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Palliative Sedation: When Suffering Is Intractable at End of Life

Nelson Bander, Peg MSN, NP, ACHPN, FPCN

Journal of Hospice & Palliative Nursing: October 2017 - Volume 19 - Issue 5 - p 394–401
doi: 10.1097/NJH.0000000000000368
Ethics Series
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Palliative sedation at the end of life is a necessary option for patients who have intractable symptoms and are suffering when other palliative interventions have been ineffective. Although recognized in palliative care as an ethically sound and legally sanctioned practice, some nurses continue to express concern that death is being hastened. The intent of this article is to provide clarity to the practice of palliative sedation at end of life.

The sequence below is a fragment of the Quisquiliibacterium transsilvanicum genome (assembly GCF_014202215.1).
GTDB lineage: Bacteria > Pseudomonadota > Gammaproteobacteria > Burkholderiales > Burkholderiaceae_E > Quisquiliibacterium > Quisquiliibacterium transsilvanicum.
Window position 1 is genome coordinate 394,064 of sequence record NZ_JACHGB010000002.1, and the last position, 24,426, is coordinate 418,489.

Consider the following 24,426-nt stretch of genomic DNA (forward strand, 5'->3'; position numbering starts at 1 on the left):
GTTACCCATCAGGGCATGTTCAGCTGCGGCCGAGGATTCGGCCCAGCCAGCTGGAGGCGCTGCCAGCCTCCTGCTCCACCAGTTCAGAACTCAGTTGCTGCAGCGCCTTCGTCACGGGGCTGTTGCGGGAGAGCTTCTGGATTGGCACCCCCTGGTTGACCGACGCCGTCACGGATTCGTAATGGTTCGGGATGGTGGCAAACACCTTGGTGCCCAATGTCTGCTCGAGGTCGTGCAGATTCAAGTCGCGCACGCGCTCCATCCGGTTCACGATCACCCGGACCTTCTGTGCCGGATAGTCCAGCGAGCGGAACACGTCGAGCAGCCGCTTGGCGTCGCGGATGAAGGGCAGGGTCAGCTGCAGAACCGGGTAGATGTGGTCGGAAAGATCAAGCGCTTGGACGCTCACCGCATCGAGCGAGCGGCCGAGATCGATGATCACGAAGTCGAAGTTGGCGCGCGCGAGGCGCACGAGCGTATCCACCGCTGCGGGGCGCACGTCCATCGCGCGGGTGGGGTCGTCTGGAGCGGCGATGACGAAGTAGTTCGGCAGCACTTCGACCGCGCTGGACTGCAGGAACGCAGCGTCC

Peg Nelson Bander, MSN, NP, ACHPN, FPCN, is director of palliative care and pain services, St Joseph Mercy Oakland, Pontiac, MI.

Address correspondence to Peg Nelson Bander, MSN, NP, ACHPN, FPCN, St Joseph Mercy Oakland, 44405 Woodward Ave, Pontiac, MI 48341 (peggy.nelson@stjoeshealth.org).

The author has no conflicts of interest to disclose.

© 2017 by The Hospice and Palliative Nurses Association.